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Thread: Judge orders Indiana to recognize ailing gay woman's marriage

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    Re: Judge orders Indiana to recognize ailing gay woman's marriage

    Quote Originally Posted by JasperL View Post
    Deuce addressed most of the other points and I have little to add, but do you actually know any gay people or have a memory that goes back a few years?
    In fact, I have a cousin who is a lesbian and even got married out of state, though she has since separated. The whole thing was a big blow-up in my extended family given that I live in a deeply conservative state and my family includes many devout Christians.
    I don't have any idea how you define "minor" when it comes to gays, but anti-sodomy laws are nothing more than a big old F YOU! to gays that reflected the general consensus of the population.
    The case in question resulted in a fine amounting to less than $200 for each and the law was very rarely enforced. Not that those individual cases are acceptable, but it is not even remotely akin to the kind of extreme and systemic legal oppression that was faced by racial minorities in the 1960's.
    And now that immense progress has been made, a lot of it through tactics you decry, and open bigotry now has real consequences, you're complaining about those tactics, the result of which allow you to declare that being gay carries with it no meaningful societal cost.
    Where did I say "being gay" has "no meaningful societal cost"? I was pointing to the legal costs, which is what matters in this discussion when you are comparing it to the civil rights movement of the 1960's.
    That is self evidently true, but so what? Your problem isn't that expressing a belief has consequences, you just do not believe that expressing a belief hostile to the rights of homosexuals should have consequences. I'm in the Bible Belt. If I took a public stand and contributed to efforts to, say, strip churches of their tax exempt status, I should expect the very large and influential church community in my area to vigorously oppose me were I to be named CEO of a company that served large numbers of evangelicals. You're whining that taking a stand on controversial issues has consequences for a person in the public eye.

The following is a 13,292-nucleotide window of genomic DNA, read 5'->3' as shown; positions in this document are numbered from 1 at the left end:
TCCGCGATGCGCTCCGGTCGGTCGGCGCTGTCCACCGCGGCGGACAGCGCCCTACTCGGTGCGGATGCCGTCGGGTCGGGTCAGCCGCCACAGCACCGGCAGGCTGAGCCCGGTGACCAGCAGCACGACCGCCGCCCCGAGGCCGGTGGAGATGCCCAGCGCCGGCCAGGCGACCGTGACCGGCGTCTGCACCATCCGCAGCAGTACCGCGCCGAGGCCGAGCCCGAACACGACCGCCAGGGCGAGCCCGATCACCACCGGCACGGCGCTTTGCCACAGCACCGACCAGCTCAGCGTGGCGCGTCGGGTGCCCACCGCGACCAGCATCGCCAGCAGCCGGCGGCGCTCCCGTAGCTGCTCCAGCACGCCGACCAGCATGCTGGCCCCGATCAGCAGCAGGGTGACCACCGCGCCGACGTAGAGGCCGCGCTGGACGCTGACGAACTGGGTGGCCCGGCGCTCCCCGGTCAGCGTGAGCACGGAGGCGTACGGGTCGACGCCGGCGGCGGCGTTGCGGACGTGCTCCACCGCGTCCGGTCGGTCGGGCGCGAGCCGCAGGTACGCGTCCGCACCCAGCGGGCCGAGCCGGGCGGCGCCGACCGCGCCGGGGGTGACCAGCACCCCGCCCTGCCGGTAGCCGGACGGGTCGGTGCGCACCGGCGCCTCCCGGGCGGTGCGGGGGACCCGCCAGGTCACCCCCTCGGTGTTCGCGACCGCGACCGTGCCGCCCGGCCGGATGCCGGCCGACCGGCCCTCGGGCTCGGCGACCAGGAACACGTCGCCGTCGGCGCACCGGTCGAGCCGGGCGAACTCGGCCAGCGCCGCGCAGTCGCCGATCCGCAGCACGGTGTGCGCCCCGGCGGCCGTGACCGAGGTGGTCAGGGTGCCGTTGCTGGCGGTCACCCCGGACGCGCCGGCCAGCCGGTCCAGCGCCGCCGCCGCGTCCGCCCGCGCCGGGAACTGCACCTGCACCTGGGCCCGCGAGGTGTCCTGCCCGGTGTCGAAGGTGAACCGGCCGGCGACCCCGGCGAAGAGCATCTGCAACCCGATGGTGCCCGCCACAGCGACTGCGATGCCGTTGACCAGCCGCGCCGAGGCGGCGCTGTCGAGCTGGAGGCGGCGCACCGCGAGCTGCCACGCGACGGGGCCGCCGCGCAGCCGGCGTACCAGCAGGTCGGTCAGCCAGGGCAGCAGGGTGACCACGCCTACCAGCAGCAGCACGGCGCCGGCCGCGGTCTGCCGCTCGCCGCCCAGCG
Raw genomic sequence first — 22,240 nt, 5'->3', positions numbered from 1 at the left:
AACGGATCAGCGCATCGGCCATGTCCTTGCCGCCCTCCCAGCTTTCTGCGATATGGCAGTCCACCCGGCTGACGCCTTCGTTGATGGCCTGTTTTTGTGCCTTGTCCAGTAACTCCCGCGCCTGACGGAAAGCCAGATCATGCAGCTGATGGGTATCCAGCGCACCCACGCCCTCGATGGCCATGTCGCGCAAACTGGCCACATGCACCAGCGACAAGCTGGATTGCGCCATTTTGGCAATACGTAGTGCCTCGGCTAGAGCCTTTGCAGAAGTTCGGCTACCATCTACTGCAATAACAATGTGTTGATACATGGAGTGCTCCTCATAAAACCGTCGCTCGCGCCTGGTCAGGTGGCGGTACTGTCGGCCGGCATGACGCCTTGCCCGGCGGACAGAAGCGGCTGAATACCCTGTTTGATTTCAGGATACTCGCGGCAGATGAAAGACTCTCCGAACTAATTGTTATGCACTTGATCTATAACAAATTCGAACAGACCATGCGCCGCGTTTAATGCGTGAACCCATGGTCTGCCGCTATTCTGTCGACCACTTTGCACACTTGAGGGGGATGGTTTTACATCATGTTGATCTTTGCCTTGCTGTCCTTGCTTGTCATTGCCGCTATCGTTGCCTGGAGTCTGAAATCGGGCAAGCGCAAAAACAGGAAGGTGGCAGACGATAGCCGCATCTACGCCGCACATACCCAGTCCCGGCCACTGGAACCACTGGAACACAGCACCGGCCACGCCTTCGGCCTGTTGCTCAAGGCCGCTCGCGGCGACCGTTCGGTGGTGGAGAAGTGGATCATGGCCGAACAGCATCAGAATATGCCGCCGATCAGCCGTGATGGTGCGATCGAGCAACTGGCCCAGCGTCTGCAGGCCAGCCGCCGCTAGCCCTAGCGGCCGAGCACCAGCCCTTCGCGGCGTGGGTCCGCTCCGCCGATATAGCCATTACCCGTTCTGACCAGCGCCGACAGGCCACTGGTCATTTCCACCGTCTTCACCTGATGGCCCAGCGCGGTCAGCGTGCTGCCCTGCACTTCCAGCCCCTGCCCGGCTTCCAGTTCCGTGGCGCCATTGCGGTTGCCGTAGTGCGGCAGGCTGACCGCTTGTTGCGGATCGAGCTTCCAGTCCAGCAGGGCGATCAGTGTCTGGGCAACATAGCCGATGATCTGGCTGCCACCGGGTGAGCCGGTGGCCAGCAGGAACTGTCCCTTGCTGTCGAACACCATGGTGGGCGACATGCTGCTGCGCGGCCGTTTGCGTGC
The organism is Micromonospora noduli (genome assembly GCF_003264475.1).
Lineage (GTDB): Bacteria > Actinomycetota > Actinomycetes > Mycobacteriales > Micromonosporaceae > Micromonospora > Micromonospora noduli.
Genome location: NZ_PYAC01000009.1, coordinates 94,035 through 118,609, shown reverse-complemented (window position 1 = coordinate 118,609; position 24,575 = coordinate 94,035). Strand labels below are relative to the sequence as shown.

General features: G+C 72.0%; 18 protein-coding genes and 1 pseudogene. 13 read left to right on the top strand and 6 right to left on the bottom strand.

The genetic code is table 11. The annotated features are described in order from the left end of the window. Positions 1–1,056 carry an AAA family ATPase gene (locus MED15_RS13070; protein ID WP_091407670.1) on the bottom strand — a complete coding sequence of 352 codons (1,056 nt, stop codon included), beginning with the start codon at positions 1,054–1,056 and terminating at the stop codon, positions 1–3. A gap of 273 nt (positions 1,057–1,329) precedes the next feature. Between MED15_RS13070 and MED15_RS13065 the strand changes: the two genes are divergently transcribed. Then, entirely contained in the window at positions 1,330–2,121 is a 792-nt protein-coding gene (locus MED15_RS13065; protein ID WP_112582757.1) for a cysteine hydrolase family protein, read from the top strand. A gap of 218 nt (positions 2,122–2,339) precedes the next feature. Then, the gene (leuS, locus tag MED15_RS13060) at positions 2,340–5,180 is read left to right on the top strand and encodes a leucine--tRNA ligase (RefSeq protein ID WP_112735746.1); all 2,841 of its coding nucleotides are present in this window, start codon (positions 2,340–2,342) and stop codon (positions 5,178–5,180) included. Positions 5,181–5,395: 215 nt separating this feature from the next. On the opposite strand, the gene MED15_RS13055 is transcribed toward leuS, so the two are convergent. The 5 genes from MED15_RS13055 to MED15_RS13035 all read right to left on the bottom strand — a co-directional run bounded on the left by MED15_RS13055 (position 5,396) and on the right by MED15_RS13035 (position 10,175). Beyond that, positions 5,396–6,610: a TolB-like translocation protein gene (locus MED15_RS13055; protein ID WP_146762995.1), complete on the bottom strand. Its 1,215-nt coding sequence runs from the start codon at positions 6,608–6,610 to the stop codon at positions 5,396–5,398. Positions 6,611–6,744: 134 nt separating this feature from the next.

I do not think anyone should be intimidated by a mob into conforming their views to those held by the mob or intimidated into keeping their views secret. Unfortunately, there really can be no viable legal means to solve that problem except when the form of intimidation is so extreme as to constitute a crime. You just have to change the culture.
    Quote Originally Posted by Lursa View Post
    Then I dont understand...if it is the 'right thing to do' then why should they have to wait at all?
    It is not causing them serious problems and the problems that could arise from the Supreme Court inventing a "constitutional" rationale to make every state recognize it would likely cause far more problems.
    Should blacks have had to deal with years and years of Jim Crow? It took them standing up and fighting for their civil rights to finally end it. Women had to fight for their civil rights too.
    As noted, those are not even remotely the same as what we are talking about. Not recognizing gay marriage is not even remotely comparable to legally-mandated segregation or being denied the right to vote. Gay pride events and parades go on all over the country with no one sending out the dogs or firehoses.
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    Re: Judge orders Indiana to recognize ailing gay woman's marriage

    Quote Originally Posted by Lursa
    Then I dont understand...if it is the 'right thing to do' then why should they have to wait at all?
    Quote Originally Posted by Demon of Light View Post
    It is not causing them serious problems and the problems that could arise from the Supreme Court inventing a "constitutional" rationale to make every state recognize it would likely cause far more problems.
    The OP clearly illustrates it is. I also know, personally, of a case where a woman died, alone, because her partner was not allowed into her hospital room. Obviously it is not singular and also not up to you to judge what is and is not 'serious.' Every custody case between same sex partners is exceedingly important, every single one. Not only that, the denial of SSM is wrong, period and to write that equality and fairness would 'cause far more problems' as a justification for not doing the right thing? Please, that was indeed an excuse during earlier fights for civil rights...which you also choose to disassociate from.

    Quote Originally Posted by Lursa
    Should blacks have had to deal with years and years of Jim Crow? It took them standing up and fighting for their civil rights to finally end it. Women had to fight for their civil rights too.
    Quote Originally Posted by Demon of Light View Post